Life Science Dictionary F


F-factor: A fertility factor in bacteria; a DNA segment that confers the ability to form a pili for conjugation and associated function required for the transfer of DNA from donor to recipient. It may exist as a plasmid or be integrated into the bacterial chromosome.
F plasmid: The plasmid form of a F-factor.
F1 generation: The first filial, or hybrid, offspring in a series of genetic crosses.
F2 generation: Offspring resulting from interbreeding of the hybrid F1 generation.
Facilitator: A species that have a positive effect on the survival and reproduction of other species in a community and it contributes to community structure.
Facilitated diffusion: The spontaneous passage of molecules and ions. bound to specific carrier proteins, across a biological membrane down their concentration gradients.
Facultative anaerobe: An organism that makes ATP by aerobic respiration if oxygen is present but that switches to fermentation under anaerobic conditions.
Family: In classification, the taxonomic category above genus.
Fast block to polyspermy: The depolarization of the egg membrane within 1-3 seconds after sperm binding to the vitelline layer.
Fast muscle fibers: Muscle cells used for rapid powerful contractions.
Fat (triacylglycerol): A biological compound consisting of three fatty acids linked to one glycerol molecule.
Fate map: Territorial diagram of embryonic development that reveals the future development of individual cells and tissues.
Fatty acid: A long carbon chain carboxylic acid. Fatty acids vary in length and in the number and location of double bonds.
Feedback inhibition: A method of metabolic control in which the end product of a metabolic pathway acts an inhibitor of an enzyme within that pathway.
Fermentation: A catabolic process that makes a limited amount of ATP from glucose without an electron transport chain and that produces a characteristic end product, such as ethyl alcohol or lactic acid.
Fertilization: The union of haploid gametes to produce a diploid zygote.
Fertilization envelop: The swelling of the vitelline layer away from the plasma membrane.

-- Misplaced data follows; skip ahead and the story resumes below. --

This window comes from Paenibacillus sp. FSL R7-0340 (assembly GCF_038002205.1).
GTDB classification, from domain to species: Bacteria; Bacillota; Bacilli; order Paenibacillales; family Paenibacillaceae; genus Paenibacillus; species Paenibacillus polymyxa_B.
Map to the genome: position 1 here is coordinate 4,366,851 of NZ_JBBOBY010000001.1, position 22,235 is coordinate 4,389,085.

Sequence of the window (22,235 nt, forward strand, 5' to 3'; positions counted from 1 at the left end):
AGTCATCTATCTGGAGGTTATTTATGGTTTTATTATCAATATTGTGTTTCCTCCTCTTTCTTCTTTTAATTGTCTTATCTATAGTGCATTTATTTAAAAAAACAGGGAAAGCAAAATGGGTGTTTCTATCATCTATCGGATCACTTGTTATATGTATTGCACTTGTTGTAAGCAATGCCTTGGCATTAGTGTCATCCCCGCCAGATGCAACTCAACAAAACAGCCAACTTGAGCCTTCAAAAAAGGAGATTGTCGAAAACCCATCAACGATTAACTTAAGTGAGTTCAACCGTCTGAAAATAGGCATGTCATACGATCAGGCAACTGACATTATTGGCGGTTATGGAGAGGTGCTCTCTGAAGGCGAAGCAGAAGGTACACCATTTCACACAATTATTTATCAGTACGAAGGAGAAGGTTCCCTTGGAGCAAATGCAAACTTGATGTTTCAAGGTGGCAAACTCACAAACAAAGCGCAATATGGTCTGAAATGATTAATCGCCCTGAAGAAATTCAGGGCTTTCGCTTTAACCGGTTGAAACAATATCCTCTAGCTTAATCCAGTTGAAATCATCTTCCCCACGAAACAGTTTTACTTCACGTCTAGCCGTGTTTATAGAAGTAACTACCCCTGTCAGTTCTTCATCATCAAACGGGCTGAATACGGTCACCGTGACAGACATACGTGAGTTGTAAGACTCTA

Fetus: A developing human from the ninth week of gestation until birth; has all the major structures of an adult.
Fiber: A lignified cell type that reinforces the xylem of angiosperms and functions in mechanical supports.
Fibrin: The activated form of the blood-clothing protein fibrinogen, which aggregates into threads that forms the fabric of the clot.
Fibrinogen: The inactive form of the plasma protein that is converted to the active form fibrin.
Fibroblast: A type of cell in lose connective tissue that secretes the protein ingredients of the extracellular fibers.
Fibronectin: A glycoprotein that helps cells attach to the extracellular matrix.
Fibrous connective tissue: A dense tissue with large numbers of collagenous fibers organized into parallel bundles. This is the dominant tissue in tendons and ligaments.
Fibrous root system: A root system common to monocots consisting of a mat of thin roots spreading out below  the soil surface.
Filament: The stalk of a stamen.
Filtrate: Fluid extracted by the excretory system from the body fluid. The excretory system produces urine from the filtrate after extracting valuable solutes from it and concentrating it.
Filtration: The extraction of water and small solutes, including metabolic waste, from the body fluid into the excretory system.
Fimbria: A short, hairlike prokaryotic appendage that functions in adherence to the substrate or to other cells.
First Law of Thermodynamics: The principle of conservation of energy. Energy can be transferred  and transformed but can not be created or destroyed.
Fission: The separation of a parent into two or more individuals of approximately equal size.
Fitness: The number of offspring left by an individual after one generation relative to the contribution of other individuals. The fitness of an allele is the average fitness of individuals that carry that allele.
Fitness components: Traits, such a survival, mating success, and reproduction that combine to determine fitness.
Fitness landscape:  Either a graph of fitness as a function of individual genotype or phenotype or of population mean fitness as a function of allele frequencies or trait means.
Fitness, mean: The average fitness of a population.